Habitat's organizational structure is a strength when it comes to its mission, but it could be a weakness in controlling the brand image. Habitat operates through locally governed, independent non-profit affiliates with a strong emphasis on grassroots organizations and local autonomy. This means that every organization determines its own need for local services; however, it also means that the Habitat brand can be compromised if the local organization does not adhere to Habitat's mission, public image, and brand guidelines.
This had to have been a concern when, in 2005, Habitat was approaching its 30th anniversary and decided to introduce a new logo. Habitat said that while the organization had 90 percent name recognition, "only about 10 percent recognized the former logo." The organization explained the need for a new logo as follows:
"The former logo, featuring two people with upraised arms sheltering a house, has served Habitat well for a number of years, but it was too similar to other marks to allow it to be registered and protected. The new blue and green logo, featuring three people with raised and interlocked arms beneath a sheltering roof, provides for protective registration and will establish a unified look among all Habitat for Humanity affiliates, regardless of size, location, or length of affiliation."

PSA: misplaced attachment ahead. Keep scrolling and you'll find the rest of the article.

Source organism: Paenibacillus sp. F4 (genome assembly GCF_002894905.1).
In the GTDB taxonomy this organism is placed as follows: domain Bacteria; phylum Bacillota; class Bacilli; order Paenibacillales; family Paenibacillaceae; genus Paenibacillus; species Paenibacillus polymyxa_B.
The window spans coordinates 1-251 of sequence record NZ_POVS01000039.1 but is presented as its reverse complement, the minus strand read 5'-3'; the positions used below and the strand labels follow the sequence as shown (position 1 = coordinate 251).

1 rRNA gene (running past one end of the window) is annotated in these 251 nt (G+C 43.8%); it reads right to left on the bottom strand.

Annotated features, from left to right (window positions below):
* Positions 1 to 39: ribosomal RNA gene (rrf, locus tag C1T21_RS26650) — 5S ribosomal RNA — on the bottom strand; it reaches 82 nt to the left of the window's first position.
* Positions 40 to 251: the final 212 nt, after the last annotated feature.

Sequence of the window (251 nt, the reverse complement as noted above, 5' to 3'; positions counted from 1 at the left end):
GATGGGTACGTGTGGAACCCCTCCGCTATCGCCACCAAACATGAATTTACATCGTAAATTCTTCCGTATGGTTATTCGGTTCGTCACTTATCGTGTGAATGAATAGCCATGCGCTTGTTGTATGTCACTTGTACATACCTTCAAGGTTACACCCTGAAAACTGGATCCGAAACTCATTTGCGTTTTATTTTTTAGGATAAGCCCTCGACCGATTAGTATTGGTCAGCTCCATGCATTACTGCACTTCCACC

Habitat contributed to its international profile by building houses after the Asian tsunami, but its public persona may have been somewhat damaged after Hurricane Katrina because of the slow progress made in building homes in the hardest hit areas. This perception is unfortunate, since it was not Habitat's responsibility to reconstruct destroyed homes, but rather the federal government's. In fact, Habitat has helped build over 700 homes in the affected Gulf Coast region but has been hampered by government inefficiency, high costs, and building regulations.
It's unlikely, though, that any such temporary criticism can tarnish a brand with the exceptional awareness and pristine image of Habitat for Humanity International.